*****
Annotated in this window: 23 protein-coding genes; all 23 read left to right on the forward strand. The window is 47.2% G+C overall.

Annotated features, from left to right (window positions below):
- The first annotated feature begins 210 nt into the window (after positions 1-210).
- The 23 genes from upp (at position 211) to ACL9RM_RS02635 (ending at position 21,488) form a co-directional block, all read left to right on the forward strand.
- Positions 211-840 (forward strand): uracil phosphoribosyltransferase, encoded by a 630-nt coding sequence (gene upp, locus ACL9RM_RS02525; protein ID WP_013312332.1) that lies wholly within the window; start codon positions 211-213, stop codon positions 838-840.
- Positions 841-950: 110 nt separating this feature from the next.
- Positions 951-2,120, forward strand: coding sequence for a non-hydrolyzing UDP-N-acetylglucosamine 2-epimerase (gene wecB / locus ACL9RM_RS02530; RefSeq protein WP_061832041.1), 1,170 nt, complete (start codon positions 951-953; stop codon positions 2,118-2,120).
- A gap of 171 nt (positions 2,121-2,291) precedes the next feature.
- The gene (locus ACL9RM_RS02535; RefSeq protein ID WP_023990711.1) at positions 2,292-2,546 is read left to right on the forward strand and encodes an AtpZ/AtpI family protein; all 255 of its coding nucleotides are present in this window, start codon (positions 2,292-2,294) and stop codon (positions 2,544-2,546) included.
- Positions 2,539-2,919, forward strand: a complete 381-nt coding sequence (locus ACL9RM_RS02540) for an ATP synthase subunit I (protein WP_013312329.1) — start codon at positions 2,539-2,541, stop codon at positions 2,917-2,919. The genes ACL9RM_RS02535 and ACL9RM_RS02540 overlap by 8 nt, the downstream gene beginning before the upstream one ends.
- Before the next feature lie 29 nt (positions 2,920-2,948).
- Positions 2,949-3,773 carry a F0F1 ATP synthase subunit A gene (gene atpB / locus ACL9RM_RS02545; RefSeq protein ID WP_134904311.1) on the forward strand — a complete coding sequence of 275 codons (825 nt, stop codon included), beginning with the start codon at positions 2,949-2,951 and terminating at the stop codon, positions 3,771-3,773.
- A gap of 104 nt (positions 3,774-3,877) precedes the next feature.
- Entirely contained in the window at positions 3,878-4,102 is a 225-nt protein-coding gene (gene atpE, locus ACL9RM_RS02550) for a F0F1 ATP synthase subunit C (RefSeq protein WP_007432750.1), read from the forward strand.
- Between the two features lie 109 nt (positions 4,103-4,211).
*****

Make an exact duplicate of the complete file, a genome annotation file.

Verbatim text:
Annotated in this window: 23 protein-coding genes; all 23 read left to right on the forward strand. The window is 47.2% G+C overall.

Annotated features, from left to right (window positions below):
- The first annotated feature begins 210 nt into the window (after positions 1-210).
- The 23 genes from upp (at position 211) to ACL9RM_RS02635 (ending at position 21,488) form a co-directional block, all read left to right on the forward strand.
- Positions 211-840 (forward strand): uracil phosphoribosyltransferase, encoded by a 630-nt coding sequence (gene upp, locus ACL9RM_RS02525; protein ID WP_013312332.1) that lies wholly within the window; start codon positions 211-213, stop codon positions 838-840.
- Positions 841-950: 110 nt separating this feature from the next.
- Positions 951-2,120, forward strand: coding sequence for a non-hydrolyzing UDP-N-acetylglucosamine 2-epimerase (gene wecB / locus ACL9RM_RS02530; RefSeq protein WP_061832041.1), 1,170 nt, complete (start codon positions 951-953; stop codon positions 2,118-2,120).
- A gap of 171 nt (positions 2,121-2,291) precedes the next feature.
- The gene (locus ACL9RM_RS02535; RefSeq protein ID WP_023990711.1) at positions 2,292-2,546 is read left to right on the forward strand and encodes an AtpZ/AtpI family protein; all 255 of its coding nucleotides are present in this window, start codon (positions 2,292-2,294) and stop codon (positions 2,544-2,546) included.
- Positions 2,539-2,919, forward strand: a complete 381-nt coding sequence (locus ACL9RM_RS02540) for an ATP synthase subunit I (protein WP_013312329.1) — start codon at positions 2,539-2,541, stop codon at positions 2,917-2,919. The genes ACL9RM_RS02535 and ACL9RM_RS02540 overlap by 8 nt, the downstream gene beginning before the upstream one ends.
- Before the next feature lie 29 nt (positions 2,920-2,948).
- Positions 2,949-3,773 carry a F0F1 ATP synthase subunit A gene (gene atpB / locus ACL9RM_RS02545; RefSeq protein ID WP_134904311.1) on the forward strand — a complete coding sequence of 275 codons (825 nt, stop codon included), beginning with the start codon at positions 2,949-2,951 and terminating at the stop codon, positions 3,771-3,773.
- A gap of 104 nt (positions 3,774-3,877) precedes the next feature.
- Entirely contained in the window at positions 3,878-4,102 is a 225-nt protein-coding gene (gene atpE, locus ACL9RM_RS02550) for a F0F1 ATP synthase subunit C (RefSeq protein WP_007432750.1), read from the forward strand.
- Between the two features lie 109 nt (positions 4,103-4,211).